How Cambridge Analytica Taught Us What We Already Should’ve Known

The Cambridge Analytica scandal that broke in recent days adds a new complication to the Trump-Russia controversy currently under investigation by Special Counsel Robert Mueller; this political angle to this developing story has been most prominent in the news. However, at the same time, Cambridge Analytica’s activities have exposed the underbelly of a burgeoning industry practically unknown to the average social media user.

Facebook, the platform utilized by Cambridge Analytica, has come under fire in recent days for its deeply lacking approach to user privacy. Mark Zuckerberg, CEO and founder of Facebook, was forced to apologize for the company’s missteps, and he has since been called to testify in front of the Senate’s Commerce Committee and the House Energy and Commerce Committee. Facebook COO Sheryl Sandberg has apologized as well.

Facebook isn’t out of the woods yet, though: the New York Times reported on March 23rd that employee morale at the company is low, and Facebook faces continued reports and scrutiny over its exact privacy missteps in recent years, not just this most recent scandal. The #DeleteFacebook movement is taking hold on Twitter, and while it’s highly unlikely that the American populace will uniformly delete the popular social platform, all the negative press poses serious threat to future ad revenue - Facebook’s shares fell 13% this week alone.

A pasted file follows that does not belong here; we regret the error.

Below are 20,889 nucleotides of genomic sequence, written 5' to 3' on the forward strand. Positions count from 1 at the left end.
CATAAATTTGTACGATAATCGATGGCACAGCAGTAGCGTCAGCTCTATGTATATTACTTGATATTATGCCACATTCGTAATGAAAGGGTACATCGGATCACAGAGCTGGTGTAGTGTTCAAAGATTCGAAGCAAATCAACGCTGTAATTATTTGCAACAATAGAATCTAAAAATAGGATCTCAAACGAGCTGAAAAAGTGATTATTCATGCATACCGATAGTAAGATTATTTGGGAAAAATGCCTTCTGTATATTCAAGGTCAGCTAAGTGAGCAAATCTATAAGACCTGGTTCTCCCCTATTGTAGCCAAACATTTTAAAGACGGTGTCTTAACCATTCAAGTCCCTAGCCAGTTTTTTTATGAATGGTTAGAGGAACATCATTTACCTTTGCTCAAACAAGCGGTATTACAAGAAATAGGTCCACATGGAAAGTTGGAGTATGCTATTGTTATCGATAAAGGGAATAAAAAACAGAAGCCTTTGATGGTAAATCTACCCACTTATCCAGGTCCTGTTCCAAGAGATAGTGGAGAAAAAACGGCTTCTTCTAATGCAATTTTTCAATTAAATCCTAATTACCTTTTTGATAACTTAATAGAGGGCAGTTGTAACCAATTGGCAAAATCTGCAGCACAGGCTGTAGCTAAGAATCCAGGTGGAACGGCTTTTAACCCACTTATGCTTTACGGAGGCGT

While mining and selling users’ data has been a longstanding practice on social media - Barack Obama’s reelection campaign in 2012 was up-front about its use of Facebook data to target new voters - the personally invasive nature of Cambridge Analytica’s activities is likely what is most startling to the informed technophile. Still, many individuals expressed shock that their information had ever been used to sell them things, or candidates, in any way at all.

It’s no secret that the vast majority of social media users don’t read the terms and conditions when agreeing to open an account. Going through the burdensome documents, which can stretch to hundreds of pages long, is highly impractical for the average Joe looking to log onto Facebook or Twitter for the first time. It’s still important, though, to stay apprised of what exactly you’re agreeing to.

There are plenty of resources on the Web - for example, this Huffington Post article explaining Facebook’s notorious terms and conditions contract - which break down what users agree to in an abbreviated format that is more feasibly readable. It’s undeniably important that people maintain control of what, exactly, they’re sharing with the world. Keeping on top of what we’ve agreed to share, and with whom, is something which should be common practice; it is this truth that the Cambridge Analytica scandal has startlingly brought to light.